“(Don’t Fear) The Reaper,” which went to No. 12 during the autumn of 1976, is pretty much all I really know about Blue Öyster Cult. I’ve got the Agents of Fortune LP and I have mp3s of some of the group’s other stuff, but it all tends to get lost in the (literal) shuffle. That just puts the group’s work onto a (long) list of music I need to pay more attention to, and the list gets longer every week. But the loping, looping introduction to “Reaper” commands my attention whenever it pops up on the computer or on the Zen player, and the “la-la-la-la-la” refrain remains chilling. According to Wikipedia, writer Donald Roeser – better known as Buck Dharma – says the song is not, as is often supposed, about death but about eternal love. That may be what he thinks, but I know how it feels to me, and “(Don’t Fear) The Reaper” feels like an invitation to step through a door I’ve seen once and am not nearly ready to see again.

“Wall of Death,” the closing song on Richard and Linda Thompson’s grim and tense 1982 masterpiece, Shoot Out The Lights, is, if one would believe the lyrics, about an amusement park ride. Given the real-life circumstances of the recording sessions – from what I’ve read, the Thompsons’ marriage was crumbling rapidly at the time – one can find all sorts of metaphors in the song. I’m reminded as I write of Bruce Springsteen’s 1987 single “Tunnel of Love,” which also used an amusement park ride as a metaphor for the circumstances of his failing marriage to Julianne Phillips. Somehow “Wall of Death” seems darker than that, though: “On the Wall Of Death all the world is far from me. On the Wall Of Death it’s the nearest to being free. . . . You can waste your time on the other rides. This is the nearest to being alive. Oh, let me take my chances on the Wall Of Death.”  Or it just could be Richard Thompson’s voice, which has a much more somber cast. Either way, it’s an arresting song:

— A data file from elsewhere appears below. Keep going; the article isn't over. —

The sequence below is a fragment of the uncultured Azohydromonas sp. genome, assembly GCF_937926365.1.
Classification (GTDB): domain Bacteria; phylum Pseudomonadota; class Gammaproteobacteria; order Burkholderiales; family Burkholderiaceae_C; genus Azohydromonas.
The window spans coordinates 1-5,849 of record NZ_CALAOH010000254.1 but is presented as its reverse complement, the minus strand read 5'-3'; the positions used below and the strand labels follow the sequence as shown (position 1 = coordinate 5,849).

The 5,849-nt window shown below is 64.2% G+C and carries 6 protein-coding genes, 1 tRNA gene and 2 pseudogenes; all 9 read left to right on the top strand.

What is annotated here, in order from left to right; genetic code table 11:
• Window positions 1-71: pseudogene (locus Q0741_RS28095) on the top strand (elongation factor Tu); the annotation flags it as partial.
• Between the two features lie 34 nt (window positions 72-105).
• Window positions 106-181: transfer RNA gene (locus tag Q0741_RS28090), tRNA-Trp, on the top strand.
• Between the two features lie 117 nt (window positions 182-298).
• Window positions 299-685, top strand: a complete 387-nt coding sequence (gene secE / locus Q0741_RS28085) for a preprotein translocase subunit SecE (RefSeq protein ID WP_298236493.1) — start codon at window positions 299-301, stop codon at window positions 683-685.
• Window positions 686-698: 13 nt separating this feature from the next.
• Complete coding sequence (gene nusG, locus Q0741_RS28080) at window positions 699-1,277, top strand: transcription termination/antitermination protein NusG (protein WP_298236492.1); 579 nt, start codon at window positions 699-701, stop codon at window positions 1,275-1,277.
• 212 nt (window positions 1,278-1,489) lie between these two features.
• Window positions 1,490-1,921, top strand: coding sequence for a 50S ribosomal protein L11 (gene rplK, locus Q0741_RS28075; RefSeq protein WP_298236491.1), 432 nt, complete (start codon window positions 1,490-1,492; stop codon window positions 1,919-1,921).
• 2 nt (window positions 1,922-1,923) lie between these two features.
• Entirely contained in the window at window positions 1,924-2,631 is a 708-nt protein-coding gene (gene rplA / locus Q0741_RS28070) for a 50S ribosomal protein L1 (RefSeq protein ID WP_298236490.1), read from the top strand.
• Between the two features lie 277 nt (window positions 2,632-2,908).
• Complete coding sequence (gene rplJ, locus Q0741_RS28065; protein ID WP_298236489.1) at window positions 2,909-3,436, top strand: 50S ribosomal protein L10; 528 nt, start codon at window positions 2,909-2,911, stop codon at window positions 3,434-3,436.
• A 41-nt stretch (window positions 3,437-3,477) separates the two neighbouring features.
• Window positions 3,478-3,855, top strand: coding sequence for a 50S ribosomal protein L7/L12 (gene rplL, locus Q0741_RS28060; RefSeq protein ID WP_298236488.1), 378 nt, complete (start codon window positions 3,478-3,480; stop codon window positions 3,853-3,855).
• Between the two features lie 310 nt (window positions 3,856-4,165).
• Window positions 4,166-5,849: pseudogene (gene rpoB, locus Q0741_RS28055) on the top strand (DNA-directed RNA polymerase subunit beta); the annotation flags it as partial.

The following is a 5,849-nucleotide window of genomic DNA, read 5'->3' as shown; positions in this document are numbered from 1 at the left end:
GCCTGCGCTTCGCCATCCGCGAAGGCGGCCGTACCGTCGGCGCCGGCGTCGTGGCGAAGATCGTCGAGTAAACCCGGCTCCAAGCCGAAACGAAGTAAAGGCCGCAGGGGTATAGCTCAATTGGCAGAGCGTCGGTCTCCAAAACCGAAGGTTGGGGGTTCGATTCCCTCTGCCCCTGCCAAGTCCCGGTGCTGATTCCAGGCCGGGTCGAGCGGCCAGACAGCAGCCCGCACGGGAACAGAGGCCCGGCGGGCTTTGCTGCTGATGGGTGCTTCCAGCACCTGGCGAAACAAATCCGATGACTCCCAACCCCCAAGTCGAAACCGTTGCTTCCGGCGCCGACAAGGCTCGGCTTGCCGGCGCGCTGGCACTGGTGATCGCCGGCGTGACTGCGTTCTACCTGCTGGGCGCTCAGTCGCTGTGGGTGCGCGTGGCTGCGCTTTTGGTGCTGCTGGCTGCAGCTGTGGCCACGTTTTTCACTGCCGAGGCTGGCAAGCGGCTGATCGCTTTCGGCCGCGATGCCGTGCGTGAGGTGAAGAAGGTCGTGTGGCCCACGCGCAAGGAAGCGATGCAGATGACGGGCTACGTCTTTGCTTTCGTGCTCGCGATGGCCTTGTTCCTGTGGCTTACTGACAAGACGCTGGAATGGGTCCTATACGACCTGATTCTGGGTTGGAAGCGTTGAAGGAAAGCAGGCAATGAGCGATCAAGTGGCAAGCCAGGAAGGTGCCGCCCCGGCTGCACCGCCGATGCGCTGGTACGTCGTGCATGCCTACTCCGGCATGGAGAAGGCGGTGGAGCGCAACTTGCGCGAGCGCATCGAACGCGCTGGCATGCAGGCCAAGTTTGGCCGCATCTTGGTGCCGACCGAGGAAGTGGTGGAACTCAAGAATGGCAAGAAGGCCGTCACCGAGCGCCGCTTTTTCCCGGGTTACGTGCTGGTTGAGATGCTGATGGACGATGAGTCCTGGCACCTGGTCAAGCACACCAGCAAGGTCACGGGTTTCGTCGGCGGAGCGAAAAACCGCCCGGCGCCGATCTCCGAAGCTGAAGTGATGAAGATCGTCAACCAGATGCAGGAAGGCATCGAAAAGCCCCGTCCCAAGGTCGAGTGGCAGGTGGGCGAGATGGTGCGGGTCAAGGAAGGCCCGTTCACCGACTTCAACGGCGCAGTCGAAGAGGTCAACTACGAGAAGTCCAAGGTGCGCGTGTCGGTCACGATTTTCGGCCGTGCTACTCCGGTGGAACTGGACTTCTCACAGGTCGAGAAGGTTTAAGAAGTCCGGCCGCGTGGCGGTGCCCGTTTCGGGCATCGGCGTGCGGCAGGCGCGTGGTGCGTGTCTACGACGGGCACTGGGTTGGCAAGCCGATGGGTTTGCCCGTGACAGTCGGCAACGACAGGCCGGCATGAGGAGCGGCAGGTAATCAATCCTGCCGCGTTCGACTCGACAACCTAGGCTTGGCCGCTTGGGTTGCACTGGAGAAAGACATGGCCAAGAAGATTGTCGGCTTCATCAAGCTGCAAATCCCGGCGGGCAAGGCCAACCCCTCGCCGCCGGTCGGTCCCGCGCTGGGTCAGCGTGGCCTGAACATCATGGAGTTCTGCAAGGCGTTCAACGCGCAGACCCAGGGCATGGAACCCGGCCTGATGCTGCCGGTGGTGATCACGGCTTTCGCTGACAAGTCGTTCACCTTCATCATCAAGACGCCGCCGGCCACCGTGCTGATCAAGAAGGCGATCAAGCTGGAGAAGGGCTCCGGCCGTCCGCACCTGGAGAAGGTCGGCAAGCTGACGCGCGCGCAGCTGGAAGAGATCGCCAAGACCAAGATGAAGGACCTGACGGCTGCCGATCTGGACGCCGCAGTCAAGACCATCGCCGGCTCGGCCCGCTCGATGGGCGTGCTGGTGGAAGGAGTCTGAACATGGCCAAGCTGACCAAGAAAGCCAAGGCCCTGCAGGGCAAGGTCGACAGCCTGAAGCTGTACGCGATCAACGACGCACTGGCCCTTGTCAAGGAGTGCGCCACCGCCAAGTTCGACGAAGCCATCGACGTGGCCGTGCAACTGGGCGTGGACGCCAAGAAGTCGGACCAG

Something For A Monday Morning

Monday, March 8th, 2010

I’m moving a little slowly this morning, and I’m going to put off the next installment of the Ultimate Jukebox until tomorrow or Wednesday.

In the meantime, the mailman dropped off a nifty CD Saturday: The Best of the Johnny Cash TV Show, 1969-1971. As one might expect, there’s plenty of classic country on the CD, with performances by Tammy Wynette, George Jones, Bobby Bare, the Carter Family, the Statler Brothers and a few others.

But Cash always had a wide view of the world of music. One of the guests on his first show in 1969 was Bob Dylan (whose performances, sadly, are not on the CD). Other performers who do show up on the CD include Ray Charles, Joni Mitchell, Kris Kristofferson, Roy Orbison and James Taylor.

And then there was the show that aired January 6, 1971, when Eric Clapton, Bobby Whitlock, Carl Radle and Jim Gordon – Derek & The Dominos – showed up to play. After performing “It’s Too Late,” the band welcomed Cash and Carl Perkins to the stage for a killer trip through “Matchbox.” That latter performance wasn’t included on the CD I got Saturday, but the video of the entire segment is available on YouTube:

And here’s the performance that starts off that clip:

“It’s Too Late” by Derek & The Dominos
On The Johnny Cash TV Show, January 6, 1971